A new study investigating the impact of pediatric traumatic brain injury on attention found that lapses of attention represented a core attention deficit in children with traumatic brain injury, even with mild traumatic brain injury (even in the absence of intracranial pathology) or moderate/severe TBI. A study, entitled “Pediatric Traumatic Brain Injury and Attention Deficit,” published in Pediatrics, the official journal of the American Academy of Pediatrics, looked at 113 children aged 6 to 13 years who were diagnosed with a traumatic brain injury. These children were compared to a control group of 53 children with a trauma control injury not involving the head. The investigation group looked at children who had mild TBI with or without risk factors for complicated mild TBI, as well as moderate/severe TBI survivors. Behavioral function was assessed by using parent and teacher questionnaires and the Attention Network Test, which assessed alerting, orienting, and executive attention.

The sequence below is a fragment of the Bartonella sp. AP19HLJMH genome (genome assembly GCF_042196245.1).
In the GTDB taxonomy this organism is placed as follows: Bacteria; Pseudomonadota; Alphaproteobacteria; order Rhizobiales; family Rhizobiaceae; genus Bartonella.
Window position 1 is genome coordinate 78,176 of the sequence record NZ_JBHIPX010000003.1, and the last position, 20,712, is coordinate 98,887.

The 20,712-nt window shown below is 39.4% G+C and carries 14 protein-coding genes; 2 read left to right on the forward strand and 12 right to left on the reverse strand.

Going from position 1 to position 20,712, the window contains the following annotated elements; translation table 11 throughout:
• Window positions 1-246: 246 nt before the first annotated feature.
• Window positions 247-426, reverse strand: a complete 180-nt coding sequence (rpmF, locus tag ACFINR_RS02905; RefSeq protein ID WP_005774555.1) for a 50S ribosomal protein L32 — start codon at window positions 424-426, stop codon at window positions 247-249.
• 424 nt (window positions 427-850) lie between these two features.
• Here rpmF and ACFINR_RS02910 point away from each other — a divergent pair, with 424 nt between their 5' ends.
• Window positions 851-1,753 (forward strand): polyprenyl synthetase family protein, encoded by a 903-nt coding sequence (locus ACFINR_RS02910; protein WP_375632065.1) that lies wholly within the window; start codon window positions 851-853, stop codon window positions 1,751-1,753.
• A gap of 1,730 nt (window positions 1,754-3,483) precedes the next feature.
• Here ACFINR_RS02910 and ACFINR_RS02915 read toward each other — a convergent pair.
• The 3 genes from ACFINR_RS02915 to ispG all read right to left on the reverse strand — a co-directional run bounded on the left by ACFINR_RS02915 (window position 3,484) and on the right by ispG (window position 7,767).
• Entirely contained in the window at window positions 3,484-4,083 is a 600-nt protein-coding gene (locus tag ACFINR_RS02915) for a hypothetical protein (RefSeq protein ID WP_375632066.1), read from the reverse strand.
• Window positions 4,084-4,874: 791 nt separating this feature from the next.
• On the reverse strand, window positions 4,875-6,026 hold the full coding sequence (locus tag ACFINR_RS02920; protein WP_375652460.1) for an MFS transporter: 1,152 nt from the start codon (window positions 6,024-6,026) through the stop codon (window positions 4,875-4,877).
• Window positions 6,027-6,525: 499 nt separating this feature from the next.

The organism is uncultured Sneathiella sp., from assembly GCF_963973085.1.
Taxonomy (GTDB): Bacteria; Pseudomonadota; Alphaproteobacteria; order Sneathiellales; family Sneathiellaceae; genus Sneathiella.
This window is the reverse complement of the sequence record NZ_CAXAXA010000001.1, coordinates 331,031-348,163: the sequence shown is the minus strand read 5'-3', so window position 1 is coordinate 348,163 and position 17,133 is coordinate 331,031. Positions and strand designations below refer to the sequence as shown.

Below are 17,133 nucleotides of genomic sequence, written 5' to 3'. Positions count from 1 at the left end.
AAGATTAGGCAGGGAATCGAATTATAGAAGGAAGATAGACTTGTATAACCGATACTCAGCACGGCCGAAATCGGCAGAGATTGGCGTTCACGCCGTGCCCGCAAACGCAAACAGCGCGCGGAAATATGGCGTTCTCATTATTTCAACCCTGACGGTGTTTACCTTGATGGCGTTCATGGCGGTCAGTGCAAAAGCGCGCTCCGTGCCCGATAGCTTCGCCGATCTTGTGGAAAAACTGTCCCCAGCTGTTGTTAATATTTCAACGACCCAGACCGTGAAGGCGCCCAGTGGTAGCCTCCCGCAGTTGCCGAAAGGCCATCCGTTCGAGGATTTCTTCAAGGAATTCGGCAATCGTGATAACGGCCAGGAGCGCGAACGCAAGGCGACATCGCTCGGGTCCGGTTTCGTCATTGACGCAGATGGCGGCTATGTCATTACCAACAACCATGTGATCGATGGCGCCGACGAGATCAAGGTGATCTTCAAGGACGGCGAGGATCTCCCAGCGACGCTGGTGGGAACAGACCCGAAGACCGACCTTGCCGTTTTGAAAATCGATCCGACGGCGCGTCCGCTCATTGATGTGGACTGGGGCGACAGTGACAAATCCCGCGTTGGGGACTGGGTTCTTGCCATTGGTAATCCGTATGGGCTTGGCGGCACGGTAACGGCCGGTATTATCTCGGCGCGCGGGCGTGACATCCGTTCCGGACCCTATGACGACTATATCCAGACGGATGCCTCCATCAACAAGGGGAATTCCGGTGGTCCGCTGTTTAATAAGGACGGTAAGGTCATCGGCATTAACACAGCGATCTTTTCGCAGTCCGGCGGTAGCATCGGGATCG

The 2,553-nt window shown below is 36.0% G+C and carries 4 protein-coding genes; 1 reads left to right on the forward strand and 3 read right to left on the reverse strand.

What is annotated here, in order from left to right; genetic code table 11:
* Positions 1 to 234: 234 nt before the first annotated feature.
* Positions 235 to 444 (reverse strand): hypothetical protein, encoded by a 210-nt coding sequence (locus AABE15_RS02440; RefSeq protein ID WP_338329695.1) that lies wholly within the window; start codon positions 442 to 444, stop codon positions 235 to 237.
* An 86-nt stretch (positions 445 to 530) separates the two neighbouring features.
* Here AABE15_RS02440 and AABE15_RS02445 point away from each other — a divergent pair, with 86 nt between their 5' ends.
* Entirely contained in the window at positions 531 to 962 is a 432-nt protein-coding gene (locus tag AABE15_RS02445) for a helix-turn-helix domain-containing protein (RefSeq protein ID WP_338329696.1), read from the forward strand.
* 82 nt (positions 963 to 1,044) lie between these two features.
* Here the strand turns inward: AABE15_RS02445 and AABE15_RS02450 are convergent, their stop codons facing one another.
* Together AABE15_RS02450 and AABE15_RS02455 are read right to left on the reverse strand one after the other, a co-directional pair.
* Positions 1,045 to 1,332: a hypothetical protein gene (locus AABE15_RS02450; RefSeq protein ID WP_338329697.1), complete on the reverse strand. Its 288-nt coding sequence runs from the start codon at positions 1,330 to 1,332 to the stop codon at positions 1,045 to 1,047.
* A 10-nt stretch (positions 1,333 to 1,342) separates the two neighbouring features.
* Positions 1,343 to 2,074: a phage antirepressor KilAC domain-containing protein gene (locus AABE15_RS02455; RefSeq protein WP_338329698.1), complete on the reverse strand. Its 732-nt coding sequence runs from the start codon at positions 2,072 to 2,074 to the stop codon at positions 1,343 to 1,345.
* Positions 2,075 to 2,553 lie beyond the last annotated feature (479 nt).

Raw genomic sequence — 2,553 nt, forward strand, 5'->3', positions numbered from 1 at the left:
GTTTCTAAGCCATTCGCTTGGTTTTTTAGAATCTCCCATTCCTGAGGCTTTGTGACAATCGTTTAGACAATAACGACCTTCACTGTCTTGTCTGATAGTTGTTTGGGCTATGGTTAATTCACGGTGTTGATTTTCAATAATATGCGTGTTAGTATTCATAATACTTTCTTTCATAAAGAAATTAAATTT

The results of the study showed that the TBI group had higher parent and teacher ratings of attention and internalizing problems, higher parent ratings of externalizing problems and lower intelligence than the control group. Children with mild TBI who had extra risk factors such as headache, vomiting, or seizures after injury also had lower IQ scores and more lapses of attention.